Art in Saudi Arabia a portal for young people

Art in Saudi Arabia a portal for young people

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International Women’s Day commemorates women’s achievements and promotes their rights. It is an occasion that celebrates the progress and development women have made in achieving their ambitions and dreams. It also celebrates how women have established a strong place for themselves in every field.
On this day, I want to write about my place, which I found in art, and the journey I went through until I found myself. Through my personal experience, I will explain the different stages I have gone through to reach my artistic passion, which is based on installation art and land art.
I traveled in 2007 to Britain on a scholarship from King Abdul Aziz University to pursue government-backed master’s and Ph.D. degrees. While studying abroad, my way of looking toward art changed. I learned that art went beyond the prowess that dominated my thinking.
I tried to take advantage of all the opportunities offered to me, from visiting exhibitions to artistic discussions. Throughout the seven years I spent studying abroad, I was on a journey to find my true artistic soul. How could I find myself through works of art?
I returned to Saudi Arabia in 2013 and began the search for my artistic place inside the Kingdom. I was surprised by the development of businesses that support art.
In 2014, I held my first exhibition at Athr Gallery in Jeddah, which launched my career. The “Calm Village” exhibition was about a village that turned into a cemetery when its inhabitants abandoned it. It was a temporary work of art, in the sense that, after the show, it disappeared and could not be kept except by photographing it. I was shocked to see that many of the audience, whether artists themselves or just art lovers, positively embraced my work. Afterwards, I started to believe that the direction of temporary art has a big impact, despite its discontinuity. I kept the show going despite some difficulties I encountered because my work at the beginning could not generate any financial returns.
I strongly believed that the messages I was directing through my work would have an impact, even if only in the long run. My work is not a mirror image of reality, but it expresses parallel feelings and emotions derived from my culture and environment, which reflect the truth but in a contemporary vision.
Since 2014, the Kingdom has been experiencing an artistic revolution that is reflected in the strong and deep government care and the attention accorded by the Ministry of Culture and the Misk Art Institute, as well as in the commercial institutions organizing a myriad of exhibitions.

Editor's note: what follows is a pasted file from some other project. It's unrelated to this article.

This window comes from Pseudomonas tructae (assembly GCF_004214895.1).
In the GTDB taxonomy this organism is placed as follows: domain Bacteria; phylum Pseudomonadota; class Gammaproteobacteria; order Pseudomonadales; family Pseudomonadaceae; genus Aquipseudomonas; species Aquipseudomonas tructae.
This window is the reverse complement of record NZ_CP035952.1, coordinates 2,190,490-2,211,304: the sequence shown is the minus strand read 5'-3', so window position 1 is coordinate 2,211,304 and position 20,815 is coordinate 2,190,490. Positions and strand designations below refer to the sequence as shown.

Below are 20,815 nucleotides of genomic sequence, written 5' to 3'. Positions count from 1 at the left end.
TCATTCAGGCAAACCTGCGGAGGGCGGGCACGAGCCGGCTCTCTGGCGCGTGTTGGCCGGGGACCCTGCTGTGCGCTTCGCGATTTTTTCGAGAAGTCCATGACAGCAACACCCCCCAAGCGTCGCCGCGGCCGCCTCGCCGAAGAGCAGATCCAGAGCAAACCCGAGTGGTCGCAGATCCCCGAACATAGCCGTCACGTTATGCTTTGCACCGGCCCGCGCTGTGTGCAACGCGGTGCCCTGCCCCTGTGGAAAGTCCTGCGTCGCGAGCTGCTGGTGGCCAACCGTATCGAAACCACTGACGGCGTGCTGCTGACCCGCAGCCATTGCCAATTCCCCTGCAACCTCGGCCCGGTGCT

Since I am a resident of Jeddah, I also cannot fail to mention the “21, 39” initiative organized by the Saudi Art Council and launched in 2014. It is an art event held during the month of February each year and attended by 200 visitors from outside Saudi Arabia. It sees the participation of a number of Arab artists from the Kingdom and other Gulf countries. It is a scene that introduces Saudi art to the Arab and international worlds.
The Saudi Art Council deeply influenced me as an artist by giving me the opportunity to show my work in the Gulf and also in international exhibitions.
The art movement in Saudi Arabia has witnessed a strong push forward through the inclusion of Saudi art in Arab and international exhibitions, but also through the cooperation of artists with one another and with the curators of art, and joint cooperation between art institutions such as Art Jameel, Alserkal Avenue and Art Dubai.
Many of my artist friends took part in these events in Dubai. These exhibitions allowed Saudi artists to be present on the world art scene. I represented Saudi Arabia at the 2019 Venice Biennale at a national pavilion located in the city’s Arsenale. Then we have the international event that is Desert X AlUla, which displays a collection of works of art in the AlUla desert and takes its cues from the land art movement, with the participation of a number of Saudi, Arab and international artists. This first site-responsive exhibition of its kind in Saudi Arabia has had a very strong impact on the level of art and its development in the Kingdom, connecting it with the outside world.
Art in Saudi Arabia has opened a portal for all young men and women, focusing on all artistic fields. This is reflected in the large number of students that the Ministry of Culture is sending abroad to study the different types of arts, including cooking, cinema, the visual arts, and film direction.
All of this strongly reflects the attention and care that the government and various businesses have accorded to art, as well as the desire of the Saudi artists and their passion for art.

Dr. Zahrah Al-Ghamdi is a Saudi artist and faculty member of the Islamic Arts Department at King Abdul Aziz University. Her most recent solo show, “Streams Move Oceans,” took place at Athr Gallery in Jeddah last year.

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